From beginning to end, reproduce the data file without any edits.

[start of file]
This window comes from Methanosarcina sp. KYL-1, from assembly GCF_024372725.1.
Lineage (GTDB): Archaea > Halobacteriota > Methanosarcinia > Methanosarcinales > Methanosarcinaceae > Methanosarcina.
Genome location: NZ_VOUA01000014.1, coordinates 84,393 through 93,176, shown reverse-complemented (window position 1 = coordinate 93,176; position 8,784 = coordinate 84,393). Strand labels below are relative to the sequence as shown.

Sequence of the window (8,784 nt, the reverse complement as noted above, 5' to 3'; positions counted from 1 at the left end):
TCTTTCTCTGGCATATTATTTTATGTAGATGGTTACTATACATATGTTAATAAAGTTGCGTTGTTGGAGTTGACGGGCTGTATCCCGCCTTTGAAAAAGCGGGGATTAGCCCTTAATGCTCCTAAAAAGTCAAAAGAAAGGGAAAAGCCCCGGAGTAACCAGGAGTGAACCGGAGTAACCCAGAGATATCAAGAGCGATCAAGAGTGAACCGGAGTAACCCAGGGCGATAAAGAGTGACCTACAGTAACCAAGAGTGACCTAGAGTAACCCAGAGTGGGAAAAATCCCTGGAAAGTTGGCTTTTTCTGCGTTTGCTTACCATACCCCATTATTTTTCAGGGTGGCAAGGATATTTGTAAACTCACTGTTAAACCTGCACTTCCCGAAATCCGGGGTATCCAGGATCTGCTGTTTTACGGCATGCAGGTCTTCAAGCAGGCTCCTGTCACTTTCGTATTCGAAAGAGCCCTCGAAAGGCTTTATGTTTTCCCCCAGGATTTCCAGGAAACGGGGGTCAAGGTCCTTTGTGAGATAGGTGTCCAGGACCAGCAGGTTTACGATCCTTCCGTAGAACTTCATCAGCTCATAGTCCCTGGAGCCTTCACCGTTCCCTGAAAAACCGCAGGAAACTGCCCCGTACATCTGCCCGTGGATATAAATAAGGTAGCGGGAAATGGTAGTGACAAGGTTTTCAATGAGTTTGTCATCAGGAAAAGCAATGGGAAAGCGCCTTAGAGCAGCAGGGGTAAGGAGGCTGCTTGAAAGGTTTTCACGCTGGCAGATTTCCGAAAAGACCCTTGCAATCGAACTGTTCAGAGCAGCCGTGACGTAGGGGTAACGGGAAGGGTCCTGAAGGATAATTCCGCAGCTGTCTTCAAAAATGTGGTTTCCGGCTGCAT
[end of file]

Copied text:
This window comes from Methanosarcina sp. KYL-1, from assembly GCF_024372725.1.
Lineage (GTDB): Archaea > Halobacteriota > Methanosarcinia > Methanosarcinales > Methanosarcinaceae > Methanosarcina.
Genome location: NZ_VOUA01000014.1, coordinates 84,393 through 93,176, shown reverse-complemented (window position 1 = coordinate 93,176; position 8,784 = coordinate 84,393). Strand labels below are relative to the sequence as shown.

Sequence of the window (8,784 nt, the reverse complement as noted above, 5' to 3'; positions counted from 1 at the left end):
TCTTTCTCTGGCATATTATTTTATGTAGATGGTTACTATACATATGTTAATAAAGTTGCGTTGTTGGAGTTGACGGGCTGTATCCCGCCTTTGAAAAAGCGGGGATTAGCCCTTAATGCTCCTAAAAAGTCAAAAGAAAGGGAAAAGCCCCGGAGTAACCAGGAGTGAACCGGAGTAACCCAGAGATATCAAGAGCGATCAAGAGTGAACCGGAGTAACCCAGGGCGATAAAGAGTGACCTACAGTAACCAAGAGTGACCTAGAGTAACCCAGAGTGGGAAAAATCCCTGGAAAGTTGGCTTTTTCTGCGTTTGCTTACCATACCCCATTATTTTTCAGGGTGGCAAGGATATTTGTAAACTCACTGTTAAACCTGCACTTCCCGAAATCCGGGGTATCCAGGATCTGCTGTTTTACGGCATGCAGGTCTTCAAGCAGGCTCCTGTCACTTTCGTATTCGAAAGAGCCCTCGAAAGGCTTTATGTTTTCCCCCAGGATTTCCAGGAAACGGGGGTCAAGGTCCTTTGTGAGATAGGTGTCCAGGACCAGCAGGTTTACGATCCTTCCGTAGAACTTCATCAGCTCATAGTCCCTGGAGCCTTCACCGTTCCCTGAAAAACCGCAGGAAACTGCCCCGTACATCTGCCCGTGGATATAAATAAGGTAGCGGGAAATGGTAGTGACAAGGTTTTCAATGAGTTTGTCATCAGGAAAAGCAATGGGAAAGCGCCTTAGAGCAGCAGGGGTAAGGAGGCTGCTTGAAAGGTTTTCACGCTGGCAGATTTCCGAAAAGACCCTTGCAATCGAACTGTTCAGAGCAGCCGTGACGTAGGGGTAACGGGAAGGGTCCTGAAGGATAATTCCGCAGCTGTCTTCAAAAATGTGGTTTCCGGCTGCAT